DUBLIN (Reuters) - The Irish government was on the verge of collapse on Thursday after the party whose votes Prime Minister Leo Varadkar depends on to pass legislation said it would seek to remove the deputy prime minister in a breach of their cooperation agreement.
The crisis comes three weeks ahead of a European Union summit in which the Irish government has an effective veto on whether Britain’s talks on leaving the bloc progress as it determines if EU concerns about the future of the Irish border have been met.
In a row that escalated rapidly, the opposition Fianna Fail party said it would put a motion of no confidence in Deputy Prime Minister Frances Fitzgerald before parliament on Tuesday over her handling of a legal case involving a police whistleblower.
That would break the three-year “confidence and supply” agreement that allowed Varadkar’s Fine Gael party to form a minority government 18 months ago.
Fianna Fail initially indicated it might withdraw its threat if Fitzgerald resigned but Fine Gael members of parliament passed a unanimous motion of support in Fitzgerald at an emergency meeting on Thursday evening.
Asked after Fine Gael’s statement whether the country was headed for an election, a senior Fianna Fail source replied: “Straight towards one.”
The source declined to be named as the party’s frontbench was due to hold an emergency meeting early on Friday to decide its next move.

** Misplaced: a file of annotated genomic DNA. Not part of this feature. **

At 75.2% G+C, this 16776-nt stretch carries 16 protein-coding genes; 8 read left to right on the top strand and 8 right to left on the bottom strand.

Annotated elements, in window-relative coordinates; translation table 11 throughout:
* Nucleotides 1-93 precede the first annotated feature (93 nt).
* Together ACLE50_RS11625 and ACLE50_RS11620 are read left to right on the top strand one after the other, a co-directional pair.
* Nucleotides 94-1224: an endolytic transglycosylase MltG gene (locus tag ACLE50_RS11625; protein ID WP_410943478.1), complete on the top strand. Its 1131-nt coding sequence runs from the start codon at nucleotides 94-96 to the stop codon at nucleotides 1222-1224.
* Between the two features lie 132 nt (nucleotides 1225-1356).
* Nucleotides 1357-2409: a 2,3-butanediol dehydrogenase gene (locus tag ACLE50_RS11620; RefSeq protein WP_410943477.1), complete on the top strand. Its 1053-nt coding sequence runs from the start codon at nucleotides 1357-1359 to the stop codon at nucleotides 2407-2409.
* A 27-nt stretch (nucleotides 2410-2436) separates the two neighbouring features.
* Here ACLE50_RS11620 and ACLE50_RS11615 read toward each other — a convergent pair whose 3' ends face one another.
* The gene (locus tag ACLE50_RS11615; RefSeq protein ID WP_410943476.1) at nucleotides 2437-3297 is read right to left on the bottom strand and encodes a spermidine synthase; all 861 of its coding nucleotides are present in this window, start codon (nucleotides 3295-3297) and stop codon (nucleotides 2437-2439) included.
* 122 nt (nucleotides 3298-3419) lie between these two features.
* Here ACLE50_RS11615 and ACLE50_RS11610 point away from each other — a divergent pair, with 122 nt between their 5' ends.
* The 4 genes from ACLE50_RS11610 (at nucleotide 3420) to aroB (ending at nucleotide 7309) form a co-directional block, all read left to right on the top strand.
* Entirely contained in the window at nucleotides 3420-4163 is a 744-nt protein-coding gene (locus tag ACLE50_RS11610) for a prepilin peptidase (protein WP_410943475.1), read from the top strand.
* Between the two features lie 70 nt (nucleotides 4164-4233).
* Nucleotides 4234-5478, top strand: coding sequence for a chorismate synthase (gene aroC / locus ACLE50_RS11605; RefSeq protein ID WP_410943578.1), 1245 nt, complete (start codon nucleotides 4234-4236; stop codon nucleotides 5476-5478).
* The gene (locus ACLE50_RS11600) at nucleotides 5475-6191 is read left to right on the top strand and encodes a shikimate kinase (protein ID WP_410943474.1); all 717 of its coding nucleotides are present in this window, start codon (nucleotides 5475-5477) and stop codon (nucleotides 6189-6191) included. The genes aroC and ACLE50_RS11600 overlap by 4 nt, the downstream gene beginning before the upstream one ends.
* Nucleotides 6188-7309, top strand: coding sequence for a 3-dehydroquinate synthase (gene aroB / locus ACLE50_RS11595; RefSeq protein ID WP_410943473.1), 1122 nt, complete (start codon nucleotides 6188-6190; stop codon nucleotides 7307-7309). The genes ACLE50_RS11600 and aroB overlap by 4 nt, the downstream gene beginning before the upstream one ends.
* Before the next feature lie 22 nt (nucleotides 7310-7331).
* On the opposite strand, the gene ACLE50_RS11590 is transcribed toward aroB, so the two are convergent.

“This is ... dangerous politically at a time when the country does not need an election,” Foreign Minister Simon Coveney of Fine Gael told national Irish broadcaster RTE, in an apparent reference to the Brexit talks he had earlier described as a “historic moment” for the island of Ireland.
The border between Ireland and Northern Ireland, which will be the UK’s only land frontier with the bloc after its departure, is one of three issues Brussels wants broadly solved before it decides next month on whether to move the talks onto a second phase about trade, as Britain wants.
Coveney told parliament on Thursday that the government was not yet ready to allow the talks to move on to the trade issues at the Dec. 14-15 summit and needed more clarity from London.
A breakdown of the government’s cooperation deal, which has worked relatively smoothly up until now between two parties that differ little on policy but have been bitter foes for decades, would likely lead to an election in December or January.
The Fianna Fail move comes after Fitzgerald admitted she was made aware of an attempt to discredit a police whistleblower in a 2015 email, but failed to act. Fine Gael say she adhered to due process.
Since Varadkar’s appointment as Fine Gael leader in May, his party has narrowly led Fianna Fail in opinion polls that suggest both parties would increase their support but still struggle to form anything but another minority government.
Reporting by Conor Humphries; editing by Richard Balmforth, G Crosse and Susan Thomas